According to Humberto Fontova, castro's estimated worth of $900 million is just spare change.
Castro's True Wealth
Thursday, May 18, 2006
When Forbes magazine named him among the world's richest heads of state in 2005, a furious Fidel Castro denounced it as "infamy!" "Do they think I'm some kind of Mobutu?" he raged. At the time, Forbes estimated his fortune at $550 million.
This year Forbes raised his ranking to the world's seventh-richest head of state, with an estimated fortune of $900 million. "Repugnant slander!" Castro thundered on Cuban television (all 12 of them) this week. The "president" of Cuba's National Bank, Francisco Soberon, also chimed in:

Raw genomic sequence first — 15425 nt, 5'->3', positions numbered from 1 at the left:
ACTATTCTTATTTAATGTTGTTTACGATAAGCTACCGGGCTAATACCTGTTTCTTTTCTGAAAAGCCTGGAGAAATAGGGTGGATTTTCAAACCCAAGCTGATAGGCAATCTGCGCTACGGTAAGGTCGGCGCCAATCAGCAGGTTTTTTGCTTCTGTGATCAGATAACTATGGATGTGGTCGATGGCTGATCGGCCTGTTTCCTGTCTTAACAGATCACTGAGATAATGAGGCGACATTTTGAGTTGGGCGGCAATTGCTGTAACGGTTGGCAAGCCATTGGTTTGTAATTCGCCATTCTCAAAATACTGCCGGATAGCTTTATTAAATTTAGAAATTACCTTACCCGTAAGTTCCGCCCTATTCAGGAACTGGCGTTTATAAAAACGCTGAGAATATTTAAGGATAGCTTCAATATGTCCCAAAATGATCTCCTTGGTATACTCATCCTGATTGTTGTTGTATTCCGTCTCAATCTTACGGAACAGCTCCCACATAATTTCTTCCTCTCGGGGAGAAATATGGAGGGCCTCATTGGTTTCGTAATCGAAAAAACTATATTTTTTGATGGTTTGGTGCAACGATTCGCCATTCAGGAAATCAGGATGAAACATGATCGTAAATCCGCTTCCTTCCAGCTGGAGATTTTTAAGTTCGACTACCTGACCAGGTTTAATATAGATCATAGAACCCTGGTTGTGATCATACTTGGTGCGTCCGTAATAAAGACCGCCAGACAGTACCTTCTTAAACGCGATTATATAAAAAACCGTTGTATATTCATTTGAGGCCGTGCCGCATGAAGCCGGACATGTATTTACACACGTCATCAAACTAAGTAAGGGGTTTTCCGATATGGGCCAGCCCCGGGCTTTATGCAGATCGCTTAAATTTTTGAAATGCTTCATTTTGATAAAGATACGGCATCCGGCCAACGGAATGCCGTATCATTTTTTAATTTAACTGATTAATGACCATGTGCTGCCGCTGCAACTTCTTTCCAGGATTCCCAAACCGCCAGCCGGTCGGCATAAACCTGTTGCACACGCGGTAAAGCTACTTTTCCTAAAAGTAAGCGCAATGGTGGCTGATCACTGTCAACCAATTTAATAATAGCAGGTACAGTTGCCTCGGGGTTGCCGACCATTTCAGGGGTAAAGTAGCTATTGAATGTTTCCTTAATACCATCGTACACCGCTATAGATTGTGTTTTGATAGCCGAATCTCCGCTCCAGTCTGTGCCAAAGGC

"The Cuban revolution and its Maximum Leader are an example of honesty and ethical conduct in this chaotic and corrupt world into which the empire has cast humanity."
Actually, Castro has a point. He has no business being lumped in with measly millionaire chumps like Mobutu Sese Seko and Queen Elizabeth. Forbes admits that its estimate of Castro's wealth is "more art than science" and is based on his partial ownership of state enterprises, among them the Havana Convention Center, the Cimex retail conglomerate and Medicuba.
But as Cuban-American scholar Eugenio Yanez asks, why not include many other, and much larger, Cuban state enterprises like Cubatabaco, Artex, Cubacatricos, Cubatecnica, Gaviota, Acemex, Cubatur, Antex, Caribat, Cubatur, and many more? The list is much longer than those singled out by Forbes.
Another method Forbes used was calculating that Castro owns roughly 10 percent of the Cuban GDP. Why only 10 percent? Continued...